# Receiver swaption=a call option? **Spoiler**

Question 53, Mock Exam Afternoon Session. The answer says that a “Receiver Swaption=a call option,” but I thought that a payer swaption pays when the floating rates go up (cause you pay fixed and receive floating, so you want the floating rate to increase.) So doesn’t that mean that the payer swaption is like a call option? I know that a long call is equal to a series of long calls and short puts at the issue rate on payment dates; why is this different?

Call option on a Bond = receiver swaption I havent done the mock yet , but guess this is what they are talking about …

yeah, remember the inverse interest rate effect. They’ll catch ya on that stuff!

ok so a receiver swaption is a call option on a bond because the bond increases in value when interest rates decrease, whereas a stock increases in value when interest rates increase? Is this that chart in Schweser like “a call on LIBOR increases when stocks go up and decreases when bonds go up…”?

ap1978 Wrote: ------------------------------------------------------- > Call option on a Bond = receiver swaption > I havent done the mock yet , but guess this is > what they are talking about … Thanks for the clarification, I keep thinking they are referring to a call option on interest rates.

Are both payor and receiver swaptions call options?

I did the mock this weekend and I also got this question wrong. The CFAI txt specifically in the front of the chapter says that a receiver is a call and a pay is a put. I’m not god’s gift to derivatives but i’ve spent time on a Inter Rate Deriv desk and I currently work in Equity Options Strategy and in the real world it would never be thought of that way. For starters, if your paying the fixed rate on a swap. You win when interest rates rise… how could that be a put? whatever… I’m gonna play the game here, answer how they want.

Infinitesun – you are looking at it as a rate. But if you looked at it (underlying) as a Fixed income instrument - when rates rise - FI Instrument falls in value - then it becomes a PUT. So Payer Swaption: Int Rate underlying - rate rises - Swaption has value if it is a CALL. FI Underlying - rate rises – Value falls – Swaption has value if it is a PUT.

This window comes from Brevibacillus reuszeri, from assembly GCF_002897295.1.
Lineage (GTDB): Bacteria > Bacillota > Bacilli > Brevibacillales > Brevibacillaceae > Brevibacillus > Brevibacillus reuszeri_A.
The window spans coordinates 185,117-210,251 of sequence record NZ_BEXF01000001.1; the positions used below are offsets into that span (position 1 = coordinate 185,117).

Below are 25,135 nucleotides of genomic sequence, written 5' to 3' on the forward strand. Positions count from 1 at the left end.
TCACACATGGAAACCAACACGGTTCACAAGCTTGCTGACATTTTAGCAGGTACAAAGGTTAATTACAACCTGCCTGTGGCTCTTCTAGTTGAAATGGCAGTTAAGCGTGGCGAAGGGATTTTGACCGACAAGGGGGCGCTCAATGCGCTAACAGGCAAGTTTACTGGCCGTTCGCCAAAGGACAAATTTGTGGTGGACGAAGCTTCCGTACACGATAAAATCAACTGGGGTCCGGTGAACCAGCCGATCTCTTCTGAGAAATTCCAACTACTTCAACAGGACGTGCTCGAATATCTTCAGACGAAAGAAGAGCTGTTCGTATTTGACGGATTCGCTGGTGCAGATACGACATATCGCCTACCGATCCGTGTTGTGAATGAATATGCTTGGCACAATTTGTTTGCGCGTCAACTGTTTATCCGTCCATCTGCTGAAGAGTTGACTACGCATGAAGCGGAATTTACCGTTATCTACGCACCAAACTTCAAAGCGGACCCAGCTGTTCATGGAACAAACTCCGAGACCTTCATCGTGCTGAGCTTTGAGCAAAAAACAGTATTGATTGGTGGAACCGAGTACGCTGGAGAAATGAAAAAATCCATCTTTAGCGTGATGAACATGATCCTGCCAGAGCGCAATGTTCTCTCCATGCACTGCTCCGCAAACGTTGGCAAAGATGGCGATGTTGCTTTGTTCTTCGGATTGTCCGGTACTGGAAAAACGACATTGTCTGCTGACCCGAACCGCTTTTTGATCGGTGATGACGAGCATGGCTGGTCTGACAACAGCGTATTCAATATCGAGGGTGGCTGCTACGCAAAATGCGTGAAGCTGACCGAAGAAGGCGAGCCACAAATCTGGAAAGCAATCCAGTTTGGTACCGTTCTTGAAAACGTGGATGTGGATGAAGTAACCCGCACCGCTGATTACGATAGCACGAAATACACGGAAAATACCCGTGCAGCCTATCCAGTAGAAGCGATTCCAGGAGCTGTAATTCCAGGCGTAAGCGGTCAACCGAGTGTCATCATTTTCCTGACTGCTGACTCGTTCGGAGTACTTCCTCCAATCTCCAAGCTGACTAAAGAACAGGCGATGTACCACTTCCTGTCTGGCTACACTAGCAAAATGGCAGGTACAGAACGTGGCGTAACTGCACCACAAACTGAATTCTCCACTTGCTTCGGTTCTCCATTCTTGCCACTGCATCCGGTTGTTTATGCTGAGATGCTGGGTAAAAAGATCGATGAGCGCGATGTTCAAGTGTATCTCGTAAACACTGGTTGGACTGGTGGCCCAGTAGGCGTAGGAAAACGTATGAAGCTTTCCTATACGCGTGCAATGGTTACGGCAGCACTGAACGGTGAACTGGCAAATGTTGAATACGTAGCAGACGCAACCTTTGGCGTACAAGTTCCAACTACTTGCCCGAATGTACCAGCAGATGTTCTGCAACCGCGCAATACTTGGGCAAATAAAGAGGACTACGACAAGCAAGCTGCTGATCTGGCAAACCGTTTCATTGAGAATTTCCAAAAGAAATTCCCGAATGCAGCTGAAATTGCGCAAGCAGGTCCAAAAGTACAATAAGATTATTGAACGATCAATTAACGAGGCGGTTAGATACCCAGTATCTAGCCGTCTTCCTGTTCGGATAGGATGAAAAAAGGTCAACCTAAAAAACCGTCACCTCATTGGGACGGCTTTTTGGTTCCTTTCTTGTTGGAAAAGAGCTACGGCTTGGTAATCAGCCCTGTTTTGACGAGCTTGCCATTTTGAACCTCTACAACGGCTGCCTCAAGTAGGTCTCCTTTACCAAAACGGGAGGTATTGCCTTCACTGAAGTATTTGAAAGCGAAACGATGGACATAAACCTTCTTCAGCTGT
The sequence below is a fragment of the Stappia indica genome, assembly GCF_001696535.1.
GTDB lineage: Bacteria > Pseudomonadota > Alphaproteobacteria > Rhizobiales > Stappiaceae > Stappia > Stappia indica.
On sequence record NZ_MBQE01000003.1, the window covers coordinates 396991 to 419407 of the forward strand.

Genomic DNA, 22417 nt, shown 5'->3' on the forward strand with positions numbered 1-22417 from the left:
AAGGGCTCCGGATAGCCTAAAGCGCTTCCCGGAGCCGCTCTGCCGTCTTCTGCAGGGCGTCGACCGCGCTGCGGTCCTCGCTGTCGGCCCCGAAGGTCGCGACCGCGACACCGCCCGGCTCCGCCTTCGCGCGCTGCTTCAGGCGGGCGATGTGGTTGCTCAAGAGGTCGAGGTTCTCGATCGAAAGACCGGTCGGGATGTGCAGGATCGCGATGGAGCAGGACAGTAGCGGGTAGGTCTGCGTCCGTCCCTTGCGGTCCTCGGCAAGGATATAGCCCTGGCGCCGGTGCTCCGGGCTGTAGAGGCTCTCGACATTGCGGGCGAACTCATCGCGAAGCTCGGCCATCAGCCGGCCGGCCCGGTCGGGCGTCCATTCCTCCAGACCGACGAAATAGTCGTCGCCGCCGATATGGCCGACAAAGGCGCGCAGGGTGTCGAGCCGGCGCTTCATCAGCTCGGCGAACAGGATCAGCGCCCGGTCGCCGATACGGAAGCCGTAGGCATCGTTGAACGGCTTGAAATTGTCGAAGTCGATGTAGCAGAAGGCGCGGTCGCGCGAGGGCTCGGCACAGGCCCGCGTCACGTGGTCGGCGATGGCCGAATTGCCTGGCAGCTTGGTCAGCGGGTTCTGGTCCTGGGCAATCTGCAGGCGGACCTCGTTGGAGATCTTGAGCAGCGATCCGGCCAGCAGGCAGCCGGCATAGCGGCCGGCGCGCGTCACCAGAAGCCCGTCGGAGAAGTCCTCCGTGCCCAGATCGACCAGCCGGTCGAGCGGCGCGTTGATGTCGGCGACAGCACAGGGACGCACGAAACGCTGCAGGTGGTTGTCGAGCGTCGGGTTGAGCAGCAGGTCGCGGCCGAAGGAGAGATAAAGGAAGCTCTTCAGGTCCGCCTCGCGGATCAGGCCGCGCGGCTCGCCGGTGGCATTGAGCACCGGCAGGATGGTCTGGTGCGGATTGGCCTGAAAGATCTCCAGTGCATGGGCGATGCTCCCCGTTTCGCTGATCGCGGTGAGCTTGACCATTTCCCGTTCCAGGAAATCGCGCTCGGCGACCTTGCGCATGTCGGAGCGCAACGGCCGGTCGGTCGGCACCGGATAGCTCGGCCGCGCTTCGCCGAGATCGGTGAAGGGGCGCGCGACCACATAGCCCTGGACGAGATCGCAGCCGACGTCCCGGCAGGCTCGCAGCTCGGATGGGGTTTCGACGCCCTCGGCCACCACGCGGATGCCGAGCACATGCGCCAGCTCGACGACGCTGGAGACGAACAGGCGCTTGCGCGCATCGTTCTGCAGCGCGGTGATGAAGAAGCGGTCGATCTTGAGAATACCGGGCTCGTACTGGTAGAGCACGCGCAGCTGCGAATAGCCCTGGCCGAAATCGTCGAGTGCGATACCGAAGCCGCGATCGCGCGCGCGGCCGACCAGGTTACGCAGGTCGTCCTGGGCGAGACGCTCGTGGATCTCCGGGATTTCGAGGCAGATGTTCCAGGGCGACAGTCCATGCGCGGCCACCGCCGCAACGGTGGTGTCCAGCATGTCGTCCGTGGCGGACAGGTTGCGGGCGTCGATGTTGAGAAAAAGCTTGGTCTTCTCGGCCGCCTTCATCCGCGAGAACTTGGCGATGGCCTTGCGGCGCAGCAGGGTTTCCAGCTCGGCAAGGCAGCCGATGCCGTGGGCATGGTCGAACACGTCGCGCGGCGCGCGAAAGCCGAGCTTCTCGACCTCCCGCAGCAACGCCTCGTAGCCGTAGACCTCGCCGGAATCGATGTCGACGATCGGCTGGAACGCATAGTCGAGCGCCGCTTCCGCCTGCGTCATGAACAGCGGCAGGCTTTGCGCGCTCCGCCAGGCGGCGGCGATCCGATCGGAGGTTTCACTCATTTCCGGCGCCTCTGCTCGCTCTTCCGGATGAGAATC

I hear ya, I just haven’t met anyone that trades these things that has referred to them in that fashion. (text book vs. real life).

As someone already mentioned, the tricky part is that you need to differentiate between call option on interest rates and call option on bonds. Receiver swaption allows the long side to enter into a swap as the fixed receiver. This is equivalent to a long put and short call on interest rate. This is also identical to a short put and long call on bonds, since interest rate is negatively correlated with bond yield.

My notes … i plan to learn these to memory, should cover most questions they can ask about this stuff! Payer swap = series of long call / short put Receiver swap = series of short call / long put Long cap = series of long put on FI / call on IR Long floor = series of long call on FI / put on IR Payer swaption = put option on bond Receiver swaption = call option on bond Floating rate payer in IR swap = series of short FRA (both have liability when rates increase above contract rate) Swap with n payments left = strip of n-1 FRAs

Infinitesun Wrote: ------------------------------------------------------- > I hear ya, I just haven’t met anyone that trades > these things that has referred to them in that > fashion. (text book vs. real life). Fully agree. I have spent time on a structured FI desk and not once have I seen this kind of abstract BS. I haven’t looked at derivatives yet but if this is true, just shows how ‘useful’ CFA is in practical situations. Squat! I guess I better start crackin’ on Derivatives, thought I could swing this section without studyin’. Guess not!